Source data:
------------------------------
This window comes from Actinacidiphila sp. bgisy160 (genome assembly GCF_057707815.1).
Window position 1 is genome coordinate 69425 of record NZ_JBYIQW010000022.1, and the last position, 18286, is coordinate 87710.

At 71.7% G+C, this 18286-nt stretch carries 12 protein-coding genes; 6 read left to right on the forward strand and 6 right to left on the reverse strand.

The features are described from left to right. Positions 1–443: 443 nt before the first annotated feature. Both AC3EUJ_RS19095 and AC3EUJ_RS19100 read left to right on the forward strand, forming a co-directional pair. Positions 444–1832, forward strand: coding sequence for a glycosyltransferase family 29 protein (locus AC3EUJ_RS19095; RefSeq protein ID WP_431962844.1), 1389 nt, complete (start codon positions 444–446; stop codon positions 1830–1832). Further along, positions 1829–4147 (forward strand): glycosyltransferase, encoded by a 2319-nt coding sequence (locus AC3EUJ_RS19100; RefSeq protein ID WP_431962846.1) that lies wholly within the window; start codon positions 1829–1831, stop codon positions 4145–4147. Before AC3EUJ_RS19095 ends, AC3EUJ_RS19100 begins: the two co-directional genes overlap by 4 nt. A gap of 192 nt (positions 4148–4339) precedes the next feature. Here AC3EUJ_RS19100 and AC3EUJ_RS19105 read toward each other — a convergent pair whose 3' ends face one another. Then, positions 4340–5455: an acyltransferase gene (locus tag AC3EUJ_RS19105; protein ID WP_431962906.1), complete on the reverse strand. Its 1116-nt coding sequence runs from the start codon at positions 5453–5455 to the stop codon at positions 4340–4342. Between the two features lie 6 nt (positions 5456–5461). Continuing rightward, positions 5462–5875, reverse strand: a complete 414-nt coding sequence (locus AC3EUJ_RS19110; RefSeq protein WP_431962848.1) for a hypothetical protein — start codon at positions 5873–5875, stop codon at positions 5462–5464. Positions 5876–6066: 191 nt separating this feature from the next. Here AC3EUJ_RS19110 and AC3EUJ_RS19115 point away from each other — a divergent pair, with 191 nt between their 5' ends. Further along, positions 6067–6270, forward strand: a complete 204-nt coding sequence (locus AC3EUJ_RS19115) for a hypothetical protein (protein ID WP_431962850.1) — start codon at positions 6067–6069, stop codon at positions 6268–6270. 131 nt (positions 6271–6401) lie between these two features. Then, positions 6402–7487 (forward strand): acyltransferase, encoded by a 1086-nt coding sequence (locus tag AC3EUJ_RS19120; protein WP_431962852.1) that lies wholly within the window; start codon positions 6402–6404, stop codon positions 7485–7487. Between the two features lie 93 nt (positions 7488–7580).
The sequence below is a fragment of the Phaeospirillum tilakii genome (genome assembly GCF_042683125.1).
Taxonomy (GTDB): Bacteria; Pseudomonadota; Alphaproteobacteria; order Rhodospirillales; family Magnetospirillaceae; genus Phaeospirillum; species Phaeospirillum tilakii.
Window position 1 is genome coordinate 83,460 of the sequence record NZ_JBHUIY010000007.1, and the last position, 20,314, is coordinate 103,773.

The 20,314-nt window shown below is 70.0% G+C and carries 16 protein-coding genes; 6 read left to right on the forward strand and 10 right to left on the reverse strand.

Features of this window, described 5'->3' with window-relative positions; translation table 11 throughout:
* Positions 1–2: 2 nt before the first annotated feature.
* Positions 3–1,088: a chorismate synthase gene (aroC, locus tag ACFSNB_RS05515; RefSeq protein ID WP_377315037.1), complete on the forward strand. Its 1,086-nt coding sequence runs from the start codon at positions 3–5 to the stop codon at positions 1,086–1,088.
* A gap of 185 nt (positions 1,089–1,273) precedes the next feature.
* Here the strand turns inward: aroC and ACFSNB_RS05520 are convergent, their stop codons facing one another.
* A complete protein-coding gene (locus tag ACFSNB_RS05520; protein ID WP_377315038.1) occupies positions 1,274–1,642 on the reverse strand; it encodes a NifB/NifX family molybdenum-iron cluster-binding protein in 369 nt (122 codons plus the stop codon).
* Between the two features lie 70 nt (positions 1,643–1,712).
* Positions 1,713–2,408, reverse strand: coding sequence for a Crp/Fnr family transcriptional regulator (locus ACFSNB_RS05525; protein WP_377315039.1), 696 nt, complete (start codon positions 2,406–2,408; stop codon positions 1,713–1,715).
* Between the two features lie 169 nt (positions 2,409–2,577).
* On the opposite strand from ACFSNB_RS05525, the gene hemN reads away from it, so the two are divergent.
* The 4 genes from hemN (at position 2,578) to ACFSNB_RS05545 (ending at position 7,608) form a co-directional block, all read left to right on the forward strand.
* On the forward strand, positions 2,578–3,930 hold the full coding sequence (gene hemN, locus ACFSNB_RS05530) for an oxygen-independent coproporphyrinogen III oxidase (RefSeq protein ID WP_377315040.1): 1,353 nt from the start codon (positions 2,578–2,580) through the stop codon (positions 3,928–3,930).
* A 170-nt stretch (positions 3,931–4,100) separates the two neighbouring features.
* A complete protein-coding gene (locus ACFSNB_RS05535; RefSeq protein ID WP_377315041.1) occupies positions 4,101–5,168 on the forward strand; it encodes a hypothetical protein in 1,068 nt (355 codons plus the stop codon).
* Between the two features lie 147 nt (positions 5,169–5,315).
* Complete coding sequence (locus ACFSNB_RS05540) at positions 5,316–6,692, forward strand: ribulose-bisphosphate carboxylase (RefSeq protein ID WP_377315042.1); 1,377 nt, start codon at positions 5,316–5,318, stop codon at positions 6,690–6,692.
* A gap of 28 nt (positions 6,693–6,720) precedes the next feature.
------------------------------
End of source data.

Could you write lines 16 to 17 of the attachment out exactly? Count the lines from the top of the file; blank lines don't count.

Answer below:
* Positions 1,713–2,408, reverse strand: coding sequence for a Crp/Fnr family transcriptional regulator (locus ACFSNB_RS05525; protein WP_377315039.1), 696 nt, complete (start codon positions 2,406–2,408; stop codon positions 1,713–1,715).
* Between the two features lie 169 nt (positions 2,409–2,577).